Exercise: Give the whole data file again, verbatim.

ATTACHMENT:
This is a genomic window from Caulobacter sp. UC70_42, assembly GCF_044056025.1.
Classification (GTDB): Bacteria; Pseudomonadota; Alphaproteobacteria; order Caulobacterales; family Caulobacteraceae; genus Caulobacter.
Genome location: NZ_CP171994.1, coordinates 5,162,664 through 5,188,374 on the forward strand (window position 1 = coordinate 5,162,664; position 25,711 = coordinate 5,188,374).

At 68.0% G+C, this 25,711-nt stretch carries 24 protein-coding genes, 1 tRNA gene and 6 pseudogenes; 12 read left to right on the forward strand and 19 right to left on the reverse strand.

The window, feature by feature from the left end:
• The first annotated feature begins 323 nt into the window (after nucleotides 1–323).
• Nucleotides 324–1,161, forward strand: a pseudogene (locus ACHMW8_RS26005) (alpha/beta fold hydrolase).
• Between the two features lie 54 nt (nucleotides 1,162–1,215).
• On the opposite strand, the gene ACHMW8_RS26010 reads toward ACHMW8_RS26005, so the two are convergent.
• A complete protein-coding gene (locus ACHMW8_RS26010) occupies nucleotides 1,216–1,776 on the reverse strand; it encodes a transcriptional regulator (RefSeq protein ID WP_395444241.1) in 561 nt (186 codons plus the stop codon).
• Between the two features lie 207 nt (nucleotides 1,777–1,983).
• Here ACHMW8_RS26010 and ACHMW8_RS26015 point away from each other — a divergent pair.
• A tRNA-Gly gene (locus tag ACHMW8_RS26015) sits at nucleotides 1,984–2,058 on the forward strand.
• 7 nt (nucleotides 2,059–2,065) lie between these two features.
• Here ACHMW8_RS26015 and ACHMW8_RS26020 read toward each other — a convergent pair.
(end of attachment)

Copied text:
This is a genomic window from Caulobacter sp. UC70_42, assembly GCF_044056025.1.
Classification (GTDB): Bacteria; Pseudomonadota; Alphaproteobacteria; order Caulobacterales; family Caulobacteraceae; genus Caulobacter.
Genome location: NZ_CP171994.1, coordinates 5,162,664 through 5,188,374 on the forward strand (window position 1 = coordinate 5,162,664; position 25,711 = coordinate 5,188,374).

At 68.0% G+C, this 25,711-nt stretch carries 24 protein-coding genes, 1 tRNA gene and 6 pseudogenes; 12 read left to right on the forward strand and 19 right to left on the reverse strand.

The window, feature by feature from the left end:
• The first annotated feature begins 323 nt into the window (after nucleotides 1–323).
• Nucleotides 324–1,161, forward strand: a pseudogene (locus ACHMW8_RS26005) (alpha/beta fold hydrolase).
• Between the two features lie 54 nt (nucleotides 1,162–1,215).
• On the opposite strand, the gene ACHMW8_RS26010 reads toward ACHMW8_RS26005, so the two are convergent.
• A complete protein-coding gene (locus ACHMW8_RS26010) occupies nucleotides 1,216–1,776 on the reverse strand; it encodes a transcriptional regulator (RefSeq protein ID WP_395444241.1) in 561 nt (186 codons plus the stop codon).
• Between the two features lie 207 nt (nucleotides 1,777–1,983).
• Here ACHMW8_RS26010 and ACHMW8_RS26015 point away from each other — a divergent pair.
• A tRNA-Gly gene (locus tag ACHMW8_RS26015) sits at nucleotides 1,984–2,058 on the forward strand.
• 7 nt (nucleotides 2,059–2,065) lie between these two features.
• Here ACHMW8_RS26015 and ACHMW8_RS26020 read toward each other — a convergent pair.